Now I'm looking out over the bocce ball court...

Such a great space, it seems to be a party waiting to happen.

Look at that Eryngium giganteum!

I think I made an audible gasp when Lori pointed out this new acquisition, Rhododendron oreotrephes 'Blue Leaf'. 
There was no jealousy over this other new plant purchase, Rhododendron pseudochrysanthum only because I already have one—mine is not this lovely however.

I couldn't stop remarking on these containers on the roof, which of course they're not, but it felt like it when I first saw them.

Rhododendron ‘Polarnacht’

One of the ornamental oregano

And more spikes...

This area with built up blocks and planting pockets was a rather fabulous end to a stunning garden tour. I think that's an Agave ovatifolia on the far left, and at least one of the other big guys is Agave parryi ssp. huachucensis.

I hope you enjoyed this fantastic garden as much as I did. I came home with all sorts of wonderful garden thoughts dancing in my head, and then I got to see it all over again editing my photos and writing this post. Thank you for inviting me over Lori!

Lewisia'Soranda Sunset' hybrids to wrap up the fun...

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All material © 2009-2024 by Loree L Bohl. Unauthorized reproduction prohibited and just plain rude.


  1. What a great garden! I love the wooded site - and the Abies koreana and the Lupinus. All the seating, the metal work, and the pots were wonderful too.

  2. A beautiful place to live. It looks so peaceful yet alive, thanks to the trees and beautiful plants The Rhodo foliage is gorgeous.

    1. So many trees! I should have asked if they've ever done a count.

    2. AnonymousJuly 04, 2024

      We’ve never counted but what a fun factoid to have. We’ll put it on the garden to do list :)

  3. AnonymousJuly 03, 2024

    what a beautiful and graceful garden...what is the tall plumey stuff on the bocce ball pic (#36? Also, do the agaves stay year round in the cement block planters?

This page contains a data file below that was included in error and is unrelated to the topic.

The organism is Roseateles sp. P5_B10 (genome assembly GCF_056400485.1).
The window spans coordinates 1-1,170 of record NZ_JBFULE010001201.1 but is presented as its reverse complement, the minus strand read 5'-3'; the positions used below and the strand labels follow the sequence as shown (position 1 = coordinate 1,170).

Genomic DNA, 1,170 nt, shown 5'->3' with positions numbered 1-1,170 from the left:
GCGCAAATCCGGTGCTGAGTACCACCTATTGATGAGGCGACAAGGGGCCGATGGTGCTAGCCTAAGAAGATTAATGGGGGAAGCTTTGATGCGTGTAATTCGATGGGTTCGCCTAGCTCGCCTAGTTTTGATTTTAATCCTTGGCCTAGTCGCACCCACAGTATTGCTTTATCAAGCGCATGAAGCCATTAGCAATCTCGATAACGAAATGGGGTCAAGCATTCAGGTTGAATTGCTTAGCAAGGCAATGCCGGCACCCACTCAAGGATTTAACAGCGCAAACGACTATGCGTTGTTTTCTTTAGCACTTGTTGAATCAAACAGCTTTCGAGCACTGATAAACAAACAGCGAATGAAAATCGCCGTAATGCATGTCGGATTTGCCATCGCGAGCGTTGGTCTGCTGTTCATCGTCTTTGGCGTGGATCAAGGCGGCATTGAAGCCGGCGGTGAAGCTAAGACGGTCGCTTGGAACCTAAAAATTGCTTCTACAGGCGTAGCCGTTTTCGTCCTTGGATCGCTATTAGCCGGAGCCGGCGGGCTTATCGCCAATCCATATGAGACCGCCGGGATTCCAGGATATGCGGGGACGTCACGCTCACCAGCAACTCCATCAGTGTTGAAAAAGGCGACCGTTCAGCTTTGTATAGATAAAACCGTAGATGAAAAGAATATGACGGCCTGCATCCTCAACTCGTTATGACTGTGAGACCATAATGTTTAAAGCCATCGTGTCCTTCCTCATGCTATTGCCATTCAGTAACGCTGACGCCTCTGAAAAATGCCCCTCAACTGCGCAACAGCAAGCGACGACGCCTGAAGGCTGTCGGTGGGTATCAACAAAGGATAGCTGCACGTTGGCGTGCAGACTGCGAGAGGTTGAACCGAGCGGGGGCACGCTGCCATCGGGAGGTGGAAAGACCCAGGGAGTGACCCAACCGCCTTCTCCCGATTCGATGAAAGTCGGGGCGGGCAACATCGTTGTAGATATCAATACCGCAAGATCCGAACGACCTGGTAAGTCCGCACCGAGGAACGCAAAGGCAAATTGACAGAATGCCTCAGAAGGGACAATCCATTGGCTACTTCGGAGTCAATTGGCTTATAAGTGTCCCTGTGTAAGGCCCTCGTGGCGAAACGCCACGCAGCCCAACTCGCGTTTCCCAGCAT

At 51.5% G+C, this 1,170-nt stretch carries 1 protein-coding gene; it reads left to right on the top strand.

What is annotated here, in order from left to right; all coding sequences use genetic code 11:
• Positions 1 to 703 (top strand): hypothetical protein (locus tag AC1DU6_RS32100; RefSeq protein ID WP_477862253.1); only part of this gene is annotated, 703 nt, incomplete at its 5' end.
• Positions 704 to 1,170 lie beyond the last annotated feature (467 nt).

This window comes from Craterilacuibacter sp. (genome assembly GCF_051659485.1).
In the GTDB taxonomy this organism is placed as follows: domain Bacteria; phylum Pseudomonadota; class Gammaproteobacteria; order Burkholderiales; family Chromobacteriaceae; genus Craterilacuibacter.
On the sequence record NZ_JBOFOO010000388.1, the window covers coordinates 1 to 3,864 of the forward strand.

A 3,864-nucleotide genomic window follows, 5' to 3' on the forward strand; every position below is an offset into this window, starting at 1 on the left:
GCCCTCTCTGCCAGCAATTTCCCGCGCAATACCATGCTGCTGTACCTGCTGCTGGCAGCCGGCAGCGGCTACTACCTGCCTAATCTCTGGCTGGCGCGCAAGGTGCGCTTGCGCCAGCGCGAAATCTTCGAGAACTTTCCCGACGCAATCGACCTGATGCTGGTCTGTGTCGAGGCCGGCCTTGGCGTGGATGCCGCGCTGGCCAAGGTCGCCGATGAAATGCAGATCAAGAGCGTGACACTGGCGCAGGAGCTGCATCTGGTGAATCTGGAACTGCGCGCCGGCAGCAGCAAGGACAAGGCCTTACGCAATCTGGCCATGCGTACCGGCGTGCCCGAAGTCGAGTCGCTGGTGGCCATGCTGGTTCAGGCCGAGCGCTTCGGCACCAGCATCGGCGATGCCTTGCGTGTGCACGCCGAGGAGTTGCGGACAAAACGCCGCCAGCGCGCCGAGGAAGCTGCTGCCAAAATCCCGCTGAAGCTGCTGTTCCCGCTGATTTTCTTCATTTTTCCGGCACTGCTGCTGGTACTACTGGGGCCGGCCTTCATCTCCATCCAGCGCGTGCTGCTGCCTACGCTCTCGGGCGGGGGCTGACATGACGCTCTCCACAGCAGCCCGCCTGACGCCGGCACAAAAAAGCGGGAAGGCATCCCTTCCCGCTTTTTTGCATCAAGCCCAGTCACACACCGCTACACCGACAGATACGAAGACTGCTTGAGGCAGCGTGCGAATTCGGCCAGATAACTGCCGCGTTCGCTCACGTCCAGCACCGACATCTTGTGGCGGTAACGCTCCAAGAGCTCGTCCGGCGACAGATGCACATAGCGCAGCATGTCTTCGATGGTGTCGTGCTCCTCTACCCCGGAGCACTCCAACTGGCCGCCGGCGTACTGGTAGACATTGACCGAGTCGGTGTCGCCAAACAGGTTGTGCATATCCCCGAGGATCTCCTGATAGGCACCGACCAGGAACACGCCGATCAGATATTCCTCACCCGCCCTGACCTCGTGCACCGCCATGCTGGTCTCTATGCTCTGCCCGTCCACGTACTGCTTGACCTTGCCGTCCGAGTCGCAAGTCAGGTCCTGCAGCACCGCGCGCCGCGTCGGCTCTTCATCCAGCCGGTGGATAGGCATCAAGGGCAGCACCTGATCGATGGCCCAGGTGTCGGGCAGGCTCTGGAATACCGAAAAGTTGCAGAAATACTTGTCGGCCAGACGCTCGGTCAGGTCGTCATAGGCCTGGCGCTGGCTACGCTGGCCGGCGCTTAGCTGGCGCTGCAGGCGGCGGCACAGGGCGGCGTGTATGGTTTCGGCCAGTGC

love this garden!

    1. Bamboo! But I don't know what specie . As for the agaves yes, I do believe they're planted in the cement. The species they selected are cold hardy and being up against the house, under the eaves, I'm sure they stay pretty dry.

    2. AnonymousJuly 04, 2024

      The bamboo is Chusquea culeou. It doesn’t run. The clump just gets a bit wider every year.
      Loree is correct. The agaves are planted in the cement containers, which have no bottoms. They just sit on the gravel driveway. The drainage is excellent. Some winters we have covered them to keep the rain out if we know it will be raining for days on end. But they stay pretty dry for most of the fall winter weather with the overhang protecting them. We stop watering them in September.

  4. Absolutely breathtaking! It reminded me a bit of my parents' home and garden that they moved to after my brother & I left home. They lived for 18 years on the east fork of the Lewis River above Moulton Falls. Their house was shingled and the trim color was the same! They were avid gardeners and very respectful of the natural surroundings. It was a magical place that we all miss very much.

    1. I'm glad you enjoyed the photos, I had to look up Moulton Falls because I'd not heard of it before.

  5. AnonymousJuly 04, 2024

    That’s exactly what I might have expected from the Vollmers, only so much better! What a great garden.
    Jane / MulchMaid

    1. AnonymousJuly 04, 2024

      Thank you Jane, for your sweet comment.
      The Vollmer’s

  6. AnonymousJuly 04, 2024

    Thank you so much for a most enjoyable tour of a stunning and what I think of as a PNW garden. Loved everything about it. Those two chairs on the deck! 🤩
    Mary P

    1. It is very PNW, you're right about that.

  7. Oh my gosh, I love all the metalwork and the containers in the lush wooded setting. Such a lovely, refreshing garden. You can tell how much time the Vollmers enjoy being outdoors. I am so glad you got to go and share with us.

    1. I'm so glad you enjoyed it, it's pretty darn special.

  8. What an amazing walk through, thank you for sharing. Just beautiful, this is truly incredible. And rhubarb treat to start? It doesn't get any better than that!

    1. Right? All around a fantastic afternoon!